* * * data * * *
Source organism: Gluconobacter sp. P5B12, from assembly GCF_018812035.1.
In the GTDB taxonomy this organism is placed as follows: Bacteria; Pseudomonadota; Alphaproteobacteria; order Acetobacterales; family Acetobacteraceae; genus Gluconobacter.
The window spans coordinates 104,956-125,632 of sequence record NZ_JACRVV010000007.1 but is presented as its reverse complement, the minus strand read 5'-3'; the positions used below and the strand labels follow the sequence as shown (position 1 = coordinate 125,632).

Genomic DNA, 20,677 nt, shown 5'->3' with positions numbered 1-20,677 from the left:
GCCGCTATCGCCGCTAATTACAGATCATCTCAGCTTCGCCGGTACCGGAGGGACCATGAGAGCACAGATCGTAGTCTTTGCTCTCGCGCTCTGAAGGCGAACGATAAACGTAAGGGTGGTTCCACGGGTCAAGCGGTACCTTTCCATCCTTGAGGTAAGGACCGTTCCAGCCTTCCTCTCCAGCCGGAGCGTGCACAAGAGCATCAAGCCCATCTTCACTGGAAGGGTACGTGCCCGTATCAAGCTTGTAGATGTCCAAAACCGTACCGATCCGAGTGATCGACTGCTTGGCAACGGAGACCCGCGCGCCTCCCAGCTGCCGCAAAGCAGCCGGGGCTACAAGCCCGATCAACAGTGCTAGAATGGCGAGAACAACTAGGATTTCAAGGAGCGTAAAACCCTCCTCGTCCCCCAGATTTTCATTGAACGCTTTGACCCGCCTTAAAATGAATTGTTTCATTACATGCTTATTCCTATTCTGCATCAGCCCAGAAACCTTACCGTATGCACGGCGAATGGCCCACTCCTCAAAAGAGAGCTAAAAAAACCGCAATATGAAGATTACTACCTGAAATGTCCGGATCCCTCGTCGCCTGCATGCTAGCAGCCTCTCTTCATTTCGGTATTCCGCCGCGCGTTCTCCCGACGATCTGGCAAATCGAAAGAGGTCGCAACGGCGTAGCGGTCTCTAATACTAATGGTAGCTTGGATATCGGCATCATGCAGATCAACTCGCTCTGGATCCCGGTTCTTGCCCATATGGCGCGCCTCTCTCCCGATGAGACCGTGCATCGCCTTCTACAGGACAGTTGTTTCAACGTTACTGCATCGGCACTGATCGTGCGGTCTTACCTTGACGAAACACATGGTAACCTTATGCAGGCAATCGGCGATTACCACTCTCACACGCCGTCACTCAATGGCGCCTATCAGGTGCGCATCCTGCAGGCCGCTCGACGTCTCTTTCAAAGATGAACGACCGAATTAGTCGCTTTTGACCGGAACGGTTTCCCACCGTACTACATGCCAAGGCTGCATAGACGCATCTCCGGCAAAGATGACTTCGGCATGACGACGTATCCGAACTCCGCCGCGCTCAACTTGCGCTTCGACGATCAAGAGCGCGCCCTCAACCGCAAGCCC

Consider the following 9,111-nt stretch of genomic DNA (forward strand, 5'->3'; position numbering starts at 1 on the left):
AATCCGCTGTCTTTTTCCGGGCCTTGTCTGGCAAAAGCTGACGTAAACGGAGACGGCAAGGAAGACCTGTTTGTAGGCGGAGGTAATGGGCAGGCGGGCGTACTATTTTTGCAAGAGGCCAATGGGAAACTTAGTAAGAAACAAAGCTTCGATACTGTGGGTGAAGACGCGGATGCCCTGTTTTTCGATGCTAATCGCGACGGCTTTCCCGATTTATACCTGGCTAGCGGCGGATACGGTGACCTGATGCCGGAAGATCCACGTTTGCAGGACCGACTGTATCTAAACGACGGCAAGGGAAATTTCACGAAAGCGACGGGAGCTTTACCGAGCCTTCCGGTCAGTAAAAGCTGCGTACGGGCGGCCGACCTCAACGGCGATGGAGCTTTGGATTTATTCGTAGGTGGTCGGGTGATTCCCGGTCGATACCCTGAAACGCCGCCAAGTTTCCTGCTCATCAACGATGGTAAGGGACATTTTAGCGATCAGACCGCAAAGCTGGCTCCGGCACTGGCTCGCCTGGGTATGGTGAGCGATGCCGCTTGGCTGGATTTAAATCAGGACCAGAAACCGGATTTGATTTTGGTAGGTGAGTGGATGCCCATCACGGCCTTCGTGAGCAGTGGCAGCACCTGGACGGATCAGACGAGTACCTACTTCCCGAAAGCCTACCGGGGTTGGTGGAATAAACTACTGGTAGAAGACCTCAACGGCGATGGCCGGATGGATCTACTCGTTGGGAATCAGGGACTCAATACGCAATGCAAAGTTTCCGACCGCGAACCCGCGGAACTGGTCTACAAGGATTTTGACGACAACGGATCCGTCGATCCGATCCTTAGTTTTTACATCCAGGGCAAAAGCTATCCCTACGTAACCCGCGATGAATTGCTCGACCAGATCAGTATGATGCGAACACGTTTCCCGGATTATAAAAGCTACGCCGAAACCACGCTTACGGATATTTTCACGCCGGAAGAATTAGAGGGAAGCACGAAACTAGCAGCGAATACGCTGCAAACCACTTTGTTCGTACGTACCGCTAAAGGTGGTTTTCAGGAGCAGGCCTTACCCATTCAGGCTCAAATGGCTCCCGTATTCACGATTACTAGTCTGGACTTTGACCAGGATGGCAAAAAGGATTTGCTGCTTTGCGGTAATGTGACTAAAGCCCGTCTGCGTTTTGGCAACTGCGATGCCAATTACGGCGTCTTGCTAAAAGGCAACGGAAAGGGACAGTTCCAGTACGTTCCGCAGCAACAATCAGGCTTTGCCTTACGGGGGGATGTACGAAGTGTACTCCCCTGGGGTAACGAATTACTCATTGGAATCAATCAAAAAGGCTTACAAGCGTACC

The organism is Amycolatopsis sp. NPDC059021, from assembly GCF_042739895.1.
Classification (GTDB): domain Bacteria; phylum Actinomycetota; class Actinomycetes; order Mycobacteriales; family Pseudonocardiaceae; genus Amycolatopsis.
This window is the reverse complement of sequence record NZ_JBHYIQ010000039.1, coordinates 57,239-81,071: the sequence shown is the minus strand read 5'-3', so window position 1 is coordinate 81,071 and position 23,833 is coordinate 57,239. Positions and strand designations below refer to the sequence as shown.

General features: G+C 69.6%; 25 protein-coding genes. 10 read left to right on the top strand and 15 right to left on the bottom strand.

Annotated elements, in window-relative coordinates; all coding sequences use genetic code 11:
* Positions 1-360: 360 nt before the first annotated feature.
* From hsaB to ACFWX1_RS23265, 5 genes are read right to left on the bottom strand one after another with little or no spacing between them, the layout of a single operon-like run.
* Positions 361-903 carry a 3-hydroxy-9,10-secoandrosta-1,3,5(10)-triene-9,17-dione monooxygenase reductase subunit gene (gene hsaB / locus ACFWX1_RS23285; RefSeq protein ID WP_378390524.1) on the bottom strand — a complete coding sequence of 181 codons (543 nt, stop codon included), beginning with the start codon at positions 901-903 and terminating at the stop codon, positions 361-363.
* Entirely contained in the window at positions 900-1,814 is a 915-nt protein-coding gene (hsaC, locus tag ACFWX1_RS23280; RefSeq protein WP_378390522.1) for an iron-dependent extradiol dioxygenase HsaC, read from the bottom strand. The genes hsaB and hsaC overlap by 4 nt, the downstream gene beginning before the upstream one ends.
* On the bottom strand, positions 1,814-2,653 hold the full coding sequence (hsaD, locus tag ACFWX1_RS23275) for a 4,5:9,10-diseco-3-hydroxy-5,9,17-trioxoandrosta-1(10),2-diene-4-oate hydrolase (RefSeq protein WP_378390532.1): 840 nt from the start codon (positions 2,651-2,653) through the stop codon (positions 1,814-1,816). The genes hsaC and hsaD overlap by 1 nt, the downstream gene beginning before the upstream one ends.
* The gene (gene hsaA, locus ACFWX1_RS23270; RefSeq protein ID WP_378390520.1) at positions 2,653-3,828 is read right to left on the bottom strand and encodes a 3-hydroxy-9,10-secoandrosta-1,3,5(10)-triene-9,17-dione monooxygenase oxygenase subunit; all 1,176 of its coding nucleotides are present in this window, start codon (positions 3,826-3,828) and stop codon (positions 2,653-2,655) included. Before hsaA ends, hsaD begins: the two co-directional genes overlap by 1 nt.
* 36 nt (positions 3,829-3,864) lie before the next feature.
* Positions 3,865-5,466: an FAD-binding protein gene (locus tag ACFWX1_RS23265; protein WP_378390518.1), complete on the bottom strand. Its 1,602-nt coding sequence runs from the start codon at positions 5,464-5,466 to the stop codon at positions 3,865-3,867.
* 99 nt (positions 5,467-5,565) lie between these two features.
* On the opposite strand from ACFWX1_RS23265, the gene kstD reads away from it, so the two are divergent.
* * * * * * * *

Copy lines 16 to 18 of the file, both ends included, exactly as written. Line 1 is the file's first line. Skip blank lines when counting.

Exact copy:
* Entirely contained in the window at positions 900-1,814 is a 915-nt protein-coding gene (hsaC, locus tag ACFWX1_RS23280; RefSeq protein WP_378390522.1) for an iron-dependent extradiol dioxygenase HsaC, read from the bottom strand. The genes hsaB and hsaC overlap by 4 nt, the downstream gene beginning before the upstream one ends.
* On the bottom strand, positions 1,814-2,653 hold the full coding sequence (hsaD, locus tag ACFWX1_RS23275) for a 4,5:9,10-diseco-3-hydroxy-5,9,17-trioxoandrosta-1(10),2-diene-4-oate hydrolase (RefSeq protein WP_378390532.1): 840 nt from the start codon (positions 2,651-2,653) through the stop codon (positions 1,814-1,816). The genes hsaC and hsaD overlap by 1 nt, the downstream gene beginning before the upstream one ends.
* The gene (gene hsaA, locus ACFWX1_RS23270; RefSeq protein ID WP_378390520.1) at positions 2,653-3,828 is read right to left on the bottom strand and encodes a 3-hydroxy-9,10-secoandrosta-1,3,5(10)-triene-9,17-dione monooxygenase oxygenase subunit; all 1,176 of its coding nucleotides are present in this window, start codon (positions 3,826-3,828) and stop codon (positions 2,653-2,655) included. Before hsaA ends, hsaD begins: the two co-directional genes overlap by 1 nt.